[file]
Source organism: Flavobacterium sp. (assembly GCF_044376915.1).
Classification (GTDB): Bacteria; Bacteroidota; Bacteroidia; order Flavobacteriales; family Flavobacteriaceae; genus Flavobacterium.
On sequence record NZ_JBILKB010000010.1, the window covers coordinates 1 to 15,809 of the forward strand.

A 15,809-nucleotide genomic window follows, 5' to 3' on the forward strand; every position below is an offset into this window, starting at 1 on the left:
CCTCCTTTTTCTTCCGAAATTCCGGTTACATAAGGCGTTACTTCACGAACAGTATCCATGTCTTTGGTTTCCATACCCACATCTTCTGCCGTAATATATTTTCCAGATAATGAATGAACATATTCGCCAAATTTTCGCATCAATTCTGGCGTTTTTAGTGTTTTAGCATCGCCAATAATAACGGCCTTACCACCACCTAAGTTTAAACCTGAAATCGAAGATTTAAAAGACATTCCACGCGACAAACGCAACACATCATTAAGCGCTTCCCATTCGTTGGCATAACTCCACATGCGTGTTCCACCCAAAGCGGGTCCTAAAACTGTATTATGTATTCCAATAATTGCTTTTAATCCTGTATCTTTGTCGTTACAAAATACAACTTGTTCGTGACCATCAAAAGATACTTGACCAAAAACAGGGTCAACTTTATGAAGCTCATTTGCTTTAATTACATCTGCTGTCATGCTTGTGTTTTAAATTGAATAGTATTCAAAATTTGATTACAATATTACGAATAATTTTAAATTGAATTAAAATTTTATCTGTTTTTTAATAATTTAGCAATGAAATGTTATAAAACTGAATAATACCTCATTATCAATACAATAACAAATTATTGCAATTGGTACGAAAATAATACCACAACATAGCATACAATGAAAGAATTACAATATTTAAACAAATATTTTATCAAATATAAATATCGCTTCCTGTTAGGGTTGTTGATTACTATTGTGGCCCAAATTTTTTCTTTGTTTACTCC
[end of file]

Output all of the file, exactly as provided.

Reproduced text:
Source organism: Flavobacterium sp. (assembly GCF_044376915.1).
Classification (GTDB): Bacteria; Bacteroidota; Bacteroidia; order Flavobacteriales; family Flavobacteriaceae; genus Flavobacterium.
On sequence record NZ_JBILKB010000010.1, the window covers coordinates 1 to 15,809 of the forward strand.

A 15,809-nucleotide genomic window follows, 5' to 3' on the forward strand; every position below is an offset into this window, starting at 1 on the left:
CCTCCTTTTTCTTCCGAAATTCCGGTTACATAAGGCGTTACTTCACGAACAGTATCCATGTCTTTGGTTTCCATACCCACATCTTCTGCCGTAATATATTTTCCAGATAATGAATGAACATATTCGCCAAATTTTCGCATCAATTCTGGCGTTTTTAGTGTTTTAGCATCGCCAATAATAACGGCCTTACCACCACCTAAGTTTAAACCTGAAATCGAAGATTTAAAAGACATTCCACGCGACAAACGCAACACATCATTAAGCGCTTCCCATTCGTTGGCATAACTCCACATGCGTGTTCCACCCAAAGCGGGTCCTAAAACTGTATTATGTATTCCAATAATTGCTTTTAATCCTGTATCTTTGTCGTTACAAAATACAACTTGTTCGTGACCATCAAAAGATACTTGACCAAAAACAGGGTCAACTTTATGAAGCTCATTTGCTTTAATTACATCTGCTGTCATGCTTGTGTTTTAAATTGAATAGTATTCAAAATTTGATTACAATATTACGAATAATTTTAAATTGAATTAAAATTTTATCTGTTTTTTAATAATTTAGCAATGAAATGTTATAAAACTGAATAATACCTCATTATCAATACAATAACAAATTATTGCAATTGGTACGAAAATAATACCACAACATAGCATACAATGAAAGAATTACAATATTTAAACAAATATTTTATCAAATATAAATATCGCTTCCTGTTAGGGTTGTTGATTACTATTGTGGCCCAAATTTTTTCTTTGTTTACTCC